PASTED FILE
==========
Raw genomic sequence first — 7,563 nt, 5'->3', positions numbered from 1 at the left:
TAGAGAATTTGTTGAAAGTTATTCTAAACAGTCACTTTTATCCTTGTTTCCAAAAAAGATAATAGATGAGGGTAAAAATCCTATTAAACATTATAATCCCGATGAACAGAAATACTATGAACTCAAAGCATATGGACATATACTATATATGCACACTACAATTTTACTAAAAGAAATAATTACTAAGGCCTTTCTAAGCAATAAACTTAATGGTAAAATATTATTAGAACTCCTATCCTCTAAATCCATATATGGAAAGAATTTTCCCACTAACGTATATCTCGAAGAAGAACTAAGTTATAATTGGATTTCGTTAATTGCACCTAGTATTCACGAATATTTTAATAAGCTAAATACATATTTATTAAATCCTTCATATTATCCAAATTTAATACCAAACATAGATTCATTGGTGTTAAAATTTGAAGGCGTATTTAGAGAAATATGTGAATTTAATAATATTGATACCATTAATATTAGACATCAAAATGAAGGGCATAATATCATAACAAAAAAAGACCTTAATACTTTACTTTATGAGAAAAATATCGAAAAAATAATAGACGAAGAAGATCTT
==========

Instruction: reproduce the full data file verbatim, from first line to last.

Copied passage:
Raw genomic sequence first — 7,563 nt, 5'->3', positions numbered from 1 at the left:
TAGAGAATTTGTTGAAAGTTATTCTAAACAGTCACTTTTATCCTTGTTTCCAAAAAAGATAATAGATGAGGGTAAAAATCCTATTAAACATTATAATCCCGATGAACAGAAATACTATGAACTCAAAGCATATGGACATATACTATATATGCACACTACAATTTTACTAAAAGAAATAATTACTAAGGCCTTTCTAAGCAATAAACTTAATGGTAAAATATTATTAGAACTCCTATCCTCTAAATCCATATATGGAAAGAATTTTCCCACTAACGTATATCTCGAAGAAGAACTAAGTTATAATTGGATTTCGTTAATTGCACCTAGTATTCACGAATATTTTAATAAGCTAAATACATATTTATTAAATCCTTCATATTATCCAAATTTAATACCAAACATAGATTCATTGGTGTTAAAATTTGAAGGCGTATTTAGAGAAATATGTGAATTTAATAATATTGATACCATTAATATTAGACATCAAAATGAAGGGCATAATATCATAACAAAAAAAGACCTTAATACTTTACTTTATGAGAAAAATATCGAAAAAATAATAGACGAAGAAGATCTT